“UMU functions functionally as a CBDC,” Hubbard said. But it intentionally works across all national jurisdictions. Not just for the local economy.”
that it White papers He has a passage summarizing their thinking:
The International Monetary Fund assumes that all crypto assets pose a risk to the international monetary system. The IMF does not consider that there can be a class of digital currency innovations designed to enhance the integrity and stability of the international monetary system
According to the DCMA, UMU/Unicoin is designed to be suitable for central banks to create retail (for use by the public) and wholesale CBDCs (for use by financial institutions.) It also claims to solve a problem: the slow, inefficient, and complex process of international bank transfers .
According to the release, banks will be able to link UMU digital currency wallets with SWIFT tokens and bank accounts to process cross-border payments similar to SWIFT but across digital currency networks. This will be done at wholesale foreign exchange rates and with real-time settlements. This contrasts with the traditional model, where international bank transfers can take days.
However, UMU will not be a legal tender for negotiating domestic prices or international trade agreements. Instead, it will act as a store of value, cushion currency depreciation, and be used as a means of payment.
UMU has excellent exchange rates built into its portfolio and can convert any settlement currency amount into the equivalent UMU amount. Its creators hope that merchants will one day accept UMU for the equivalent market value of their goods and services priced in any national legal tender.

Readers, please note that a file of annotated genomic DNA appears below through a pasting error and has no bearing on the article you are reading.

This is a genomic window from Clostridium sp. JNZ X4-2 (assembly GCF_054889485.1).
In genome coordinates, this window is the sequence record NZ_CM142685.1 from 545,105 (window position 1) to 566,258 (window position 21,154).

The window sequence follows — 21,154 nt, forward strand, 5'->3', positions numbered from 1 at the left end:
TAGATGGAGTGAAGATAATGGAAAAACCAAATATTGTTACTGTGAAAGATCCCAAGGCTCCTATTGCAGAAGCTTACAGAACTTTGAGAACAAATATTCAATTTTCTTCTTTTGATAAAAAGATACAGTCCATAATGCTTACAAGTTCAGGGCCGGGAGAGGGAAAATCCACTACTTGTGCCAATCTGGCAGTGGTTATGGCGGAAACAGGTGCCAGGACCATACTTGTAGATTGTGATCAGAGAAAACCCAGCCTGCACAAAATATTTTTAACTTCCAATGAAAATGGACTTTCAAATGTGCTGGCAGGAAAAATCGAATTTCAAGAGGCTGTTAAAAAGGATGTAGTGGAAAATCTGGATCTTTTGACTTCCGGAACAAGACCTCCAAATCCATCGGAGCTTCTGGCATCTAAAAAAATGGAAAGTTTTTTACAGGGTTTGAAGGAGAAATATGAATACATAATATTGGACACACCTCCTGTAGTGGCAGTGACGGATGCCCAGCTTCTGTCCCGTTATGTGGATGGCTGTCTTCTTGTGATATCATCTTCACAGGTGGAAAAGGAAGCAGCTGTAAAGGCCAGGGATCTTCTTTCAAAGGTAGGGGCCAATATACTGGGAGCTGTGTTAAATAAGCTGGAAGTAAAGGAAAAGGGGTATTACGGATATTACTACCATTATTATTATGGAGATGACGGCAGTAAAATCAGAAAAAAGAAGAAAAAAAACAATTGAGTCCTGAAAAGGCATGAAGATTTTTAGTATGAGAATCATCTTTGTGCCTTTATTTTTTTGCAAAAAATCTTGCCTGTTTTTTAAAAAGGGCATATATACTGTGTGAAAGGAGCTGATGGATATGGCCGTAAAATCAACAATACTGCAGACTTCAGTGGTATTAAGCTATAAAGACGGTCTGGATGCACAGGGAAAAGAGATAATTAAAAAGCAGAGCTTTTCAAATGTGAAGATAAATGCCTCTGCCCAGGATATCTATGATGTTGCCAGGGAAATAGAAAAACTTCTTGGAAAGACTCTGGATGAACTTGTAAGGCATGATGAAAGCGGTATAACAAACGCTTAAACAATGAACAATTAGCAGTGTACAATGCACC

There is some way to go
For the UMU to take off, it would need to buy from the financial system and central banks. Something that didn’t exist yet. On the retail side, UMU will have to compete with the likes of Ripple and stablecoins. Both allow international transactions to be made at a fraction of the speed of many bank transfers.
The DCMA has also drafted a law on central bank digital currencies. The proposed global monetary union model law was developed in collaboration with central banks from developed economies and emerging markets. The legislation includes UMU/Unicoin as a complementary monetary commodity that acts as a store of value, designed to help mitigate potential depreciation of the local currency. In addition, UMU/Unicoin will act as a payment currency during settlement transactions.
There are currently no confirmed partners, and DCMA has been unable to confirm the economies it has been working with.
“The DCMA is under a non-disclosure agreement with these economies,” Hubbard said. However, our access is either central bankers or finance ministers. I can reveal our greatest commitments with the African Union, which introduces us to all governors on the continent.”
“Because of politics, we have been asked to keep the sharing economies under a non-disclosure agreement. Very soon, we will be able to disclose our partners.”